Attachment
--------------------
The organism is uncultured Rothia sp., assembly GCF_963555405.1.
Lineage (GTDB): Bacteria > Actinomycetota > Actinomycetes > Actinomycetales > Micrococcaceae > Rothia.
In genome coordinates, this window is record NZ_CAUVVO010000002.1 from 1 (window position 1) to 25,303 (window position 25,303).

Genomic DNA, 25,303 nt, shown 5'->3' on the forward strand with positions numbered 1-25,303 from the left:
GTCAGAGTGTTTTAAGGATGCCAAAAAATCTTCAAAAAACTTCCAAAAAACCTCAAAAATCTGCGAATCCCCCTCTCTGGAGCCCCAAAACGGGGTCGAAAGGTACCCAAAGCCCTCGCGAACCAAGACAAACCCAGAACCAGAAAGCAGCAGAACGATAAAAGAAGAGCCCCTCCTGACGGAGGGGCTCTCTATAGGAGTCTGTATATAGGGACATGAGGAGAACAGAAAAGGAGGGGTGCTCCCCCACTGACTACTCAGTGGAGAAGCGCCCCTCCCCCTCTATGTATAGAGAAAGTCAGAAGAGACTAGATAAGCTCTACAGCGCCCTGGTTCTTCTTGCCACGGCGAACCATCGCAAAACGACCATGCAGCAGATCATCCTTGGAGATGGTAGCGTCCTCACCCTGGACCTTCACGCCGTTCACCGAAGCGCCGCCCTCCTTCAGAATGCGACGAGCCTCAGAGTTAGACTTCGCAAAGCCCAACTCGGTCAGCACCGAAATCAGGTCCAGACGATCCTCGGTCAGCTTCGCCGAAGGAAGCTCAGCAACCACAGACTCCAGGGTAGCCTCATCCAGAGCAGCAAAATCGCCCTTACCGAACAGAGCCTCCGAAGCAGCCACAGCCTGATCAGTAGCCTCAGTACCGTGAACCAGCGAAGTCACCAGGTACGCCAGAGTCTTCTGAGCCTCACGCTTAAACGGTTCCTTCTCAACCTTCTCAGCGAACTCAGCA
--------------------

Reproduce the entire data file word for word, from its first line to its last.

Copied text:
The organism is uncultured Rothia sp., assembly GCF_963555405.1.
Lineage (GTDB): Bacteria > Actinomycetota > Actinomycetes > Actinomycetales > Micrococcaceae > Rothia.
In genome coordinates, this window is record NZ_CAUVVO010000002.1 from 1 (window position 1) to 25,303 (window position 25,303).

Genomic DNA, 25,303 nt, shown 5'->3' on the forward strand with positions numbered 1-25,303 from the left:
GTCAGAGTGTTTTAAGGATGCCAAAAAATCTTCAAAAAACTTCCAAAAAACCTCAAAAATCTGCGAATCCCCCTCTCTGGAGCCCCAAAACGGGGTCGAAAGGTACCCAAAGCCCTCGCGAACCAAGACAAACCCAGAACCAGAAAGCAGCAGAACGATAAAAGAAGAGCCCCTCCTGACGGAGGGGCTCTCTATAGGAGTCTGTATATAGGGACATGAGGAGAACAGAAAAGGAGGGGTGCTCCCCCACTGACTACTCAGTGGAGAAGCGCCCCTCCCCCTCTATGTATAGAGAAAGTCAGAAGAGACTAGATAAGCTCTACAGCGCCCTGGTTCTTCTTGCCACGGCGAACCATCGCAAAACGACCATGCAGCAGATCATCCTTGGAGATGGTAGCGTCCTCACCCTGGACCTTCACGCCGTTCACCGAAGCGCCGCCCTCCTTCAGAATGCGACGAGCCTCAGAGTTAGACTTCGCAAAGCCCAACTCGGTCAGCACCGAAATCAGGTCCAGACGATCCTCGGTCAGCTTCGCCGAAGGAAGCTCAGCAACCACAGACTCCAGGGTAGCCTCATCCAGAGCAGCAAAATCGCCCTTACCGAACAGAGCCTCCGAAGCAGCCACAGCCTGATCAGTAGCCTCAGTACCGTGAACCAGCGAAGTCACCAGGTACGCCAGAGTCTTCTGAGCCTCACGCTTAAACGGTTCCTTCTCAACCTTCTCAGCGAACTCAGCA